|Gene expression profile of hemocytes of kuruma shrimp, Marsupenaeus japonicus following peptidoglycan stimulation|
Fagutao, F.F.; Yasuike, M.; Caipang, C.M.; Kondo, H.; Hirono, I.; Takahashi, Y.; Aoki, T. (2008). Gene expression profile of hemocytes of kuruma shrimp, Marsupenaeus japonicus following peptidoglycan stimulation. Mar. Biotechnol. 10(6): 731-740
In: Marine Biotechnology. Springer-Verlag: New York. ISSN 1436-2228, more
Innate immunity; Marsupenaeus japonicus (Spence Bate, 1888) [WoRMS]; Marine
|Authors|| || Top |
- Fagutao, F.F.
- Yasuike, M.
- Caipang, C.M.
- Kondo, H.
- Hirono, I.
- Takahashi, Y.
- Aoki, T.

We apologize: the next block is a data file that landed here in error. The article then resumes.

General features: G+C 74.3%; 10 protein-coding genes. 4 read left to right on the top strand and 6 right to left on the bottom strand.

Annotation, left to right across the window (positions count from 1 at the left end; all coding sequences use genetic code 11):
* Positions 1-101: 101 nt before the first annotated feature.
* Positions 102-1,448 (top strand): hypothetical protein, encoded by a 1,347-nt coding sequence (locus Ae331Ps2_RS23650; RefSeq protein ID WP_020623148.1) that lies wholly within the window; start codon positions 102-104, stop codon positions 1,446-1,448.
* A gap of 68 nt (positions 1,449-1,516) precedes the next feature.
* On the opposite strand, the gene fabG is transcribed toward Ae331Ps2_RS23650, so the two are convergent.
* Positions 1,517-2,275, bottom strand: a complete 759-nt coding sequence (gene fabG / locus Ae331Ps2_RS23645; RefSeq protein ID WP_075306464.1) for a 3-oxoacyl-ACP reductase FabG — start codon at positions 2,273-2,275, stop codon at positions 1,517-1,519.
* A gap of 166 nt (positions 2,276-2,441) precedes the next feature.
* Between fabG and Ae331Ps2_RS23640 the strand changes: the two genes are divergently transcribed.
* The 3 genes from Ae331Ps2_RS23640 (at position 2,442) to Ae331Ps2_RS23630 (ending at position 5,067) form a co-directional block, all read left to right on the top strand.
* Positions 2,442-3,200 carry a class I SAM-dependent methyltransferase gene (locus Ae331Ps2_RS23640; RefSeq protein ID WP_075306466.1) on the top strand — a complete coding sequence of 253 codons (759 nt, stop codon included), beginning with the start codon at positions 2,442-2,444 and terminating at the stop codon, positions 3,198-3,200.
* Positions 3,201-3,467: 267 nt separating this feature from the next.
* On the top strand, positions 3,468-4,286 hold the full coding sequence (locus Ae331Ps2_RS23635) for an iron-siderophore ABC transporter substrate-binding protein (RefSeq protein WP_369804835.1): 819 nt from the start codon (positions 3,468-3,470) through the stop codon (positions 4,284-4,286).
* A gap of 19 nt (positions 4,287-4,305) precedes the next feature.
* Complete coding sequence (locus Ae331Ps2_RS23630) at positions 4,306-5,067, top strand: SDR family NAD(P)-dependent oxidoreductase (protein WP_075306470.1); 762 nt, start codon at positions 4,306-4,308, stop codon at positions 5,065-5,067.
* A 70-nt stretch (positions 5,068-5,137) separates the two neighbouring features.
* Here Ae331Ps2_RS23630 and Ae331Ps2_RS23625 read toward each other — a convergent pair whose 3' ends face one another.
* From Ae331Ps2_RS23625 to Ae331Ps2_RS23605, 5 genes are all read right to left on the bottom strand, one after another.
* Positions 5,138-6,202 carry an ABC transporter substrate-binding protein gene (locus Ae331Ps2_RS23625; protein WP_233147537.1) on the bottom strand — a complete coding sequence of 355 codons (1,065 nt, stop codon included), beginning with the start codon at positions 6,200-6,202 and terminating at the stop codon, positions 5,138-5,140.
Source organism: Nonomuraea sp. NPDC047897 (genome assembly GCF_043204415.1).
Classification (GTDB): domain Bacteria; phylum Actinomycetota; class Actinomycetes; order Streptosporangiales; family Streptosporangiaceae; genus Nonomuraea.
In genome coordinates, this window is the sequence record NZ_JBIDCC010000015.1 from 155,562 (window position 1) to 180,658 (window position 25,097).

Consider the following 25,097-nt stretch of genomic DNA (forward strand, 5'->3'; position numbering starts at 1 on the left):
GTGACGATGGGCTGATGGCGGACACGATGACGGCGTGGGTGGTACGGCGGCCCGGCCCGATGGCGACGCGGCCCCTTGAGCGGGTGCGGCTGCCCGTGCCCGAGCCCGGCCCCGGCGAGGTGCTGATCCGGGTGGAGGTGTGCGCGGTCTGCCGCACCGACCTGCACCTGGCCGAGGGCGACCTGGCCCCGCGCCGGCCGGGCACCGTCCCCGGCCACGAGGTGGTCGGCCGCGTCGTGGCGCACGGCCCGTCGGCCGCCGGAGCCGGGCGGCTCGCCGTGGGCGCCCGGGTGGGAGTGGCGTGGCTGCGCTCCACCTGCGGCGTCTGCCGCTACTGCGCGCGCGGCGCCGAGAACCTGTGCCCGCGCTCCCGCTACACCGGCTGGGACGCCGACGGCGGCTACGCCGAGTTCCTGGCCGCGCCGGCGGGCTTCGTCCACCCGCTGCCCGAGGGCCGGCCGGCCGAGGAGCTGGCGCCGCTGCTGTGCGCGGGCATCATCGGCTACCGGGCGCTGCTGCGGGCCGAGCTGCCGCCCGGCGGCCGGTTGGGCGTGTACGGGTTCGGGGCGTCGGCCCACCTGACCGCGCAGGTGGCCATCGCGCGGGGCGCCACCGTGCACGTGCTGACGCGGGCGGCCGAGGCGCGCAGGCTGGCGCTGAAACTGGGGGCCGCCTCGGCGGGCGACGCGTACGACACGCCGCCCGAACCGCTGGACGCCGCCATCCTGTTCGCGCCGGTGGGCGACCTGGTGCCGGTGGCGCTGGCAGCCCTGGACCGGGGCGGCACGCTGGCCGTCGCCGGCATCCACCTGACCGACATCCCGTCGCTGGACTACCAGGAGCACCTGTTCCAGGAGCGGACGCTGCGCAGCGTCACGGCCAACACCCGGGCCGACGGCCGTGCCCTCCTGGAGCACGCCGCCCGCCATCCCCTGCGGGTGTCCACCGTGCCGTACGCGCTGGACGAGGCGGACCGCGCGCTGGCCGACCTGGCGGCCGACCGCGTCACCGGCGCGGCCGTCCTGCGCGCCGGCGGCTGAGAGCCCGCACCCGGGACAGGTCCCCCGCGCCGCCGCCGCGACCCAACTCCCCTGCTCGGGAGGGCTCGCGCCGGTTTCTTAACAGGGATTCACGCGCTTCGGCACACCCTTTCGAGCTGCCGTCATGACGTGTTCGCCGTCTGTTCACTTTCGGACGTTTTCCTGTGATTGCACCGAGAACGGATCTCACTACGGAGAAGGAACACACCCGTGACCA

Shrimps are believed to lack an adaptive immune system and therefore rely heavily on their innate immune mechanisms to ward off pathogens. Moreover, their innate defense reactions are triggered by bacterial and fungal cell wall components such as lipopolysaccharides, peptidoglycan and β-glucans. In this study, we used microarray to examine the gene expression profile of kuruma shrimp, Marsupenaeus japonicus, after stimulation with peptidoglycan. Subsequent results show that the number of upregulated genes and percentage of differential expression (21%) was highest at day 1 poststimulation. Differentially expressed genes in day 7 and day 14, on the other hand, were 3.25% and 11.21%, respectively. Sixty-one (61) genes of unknown function were found to have responded outright to peptidoglycan (PG) stimulation. Administration of PG also caused increases in the expressions of crustin, lysozyme, and a few antibacterial peptides, all of which are known to be involved in crustacean immune response. Taken together, our results suggest that innate response in shrimp is triggered instantaneously upon exposure to a bacterial component.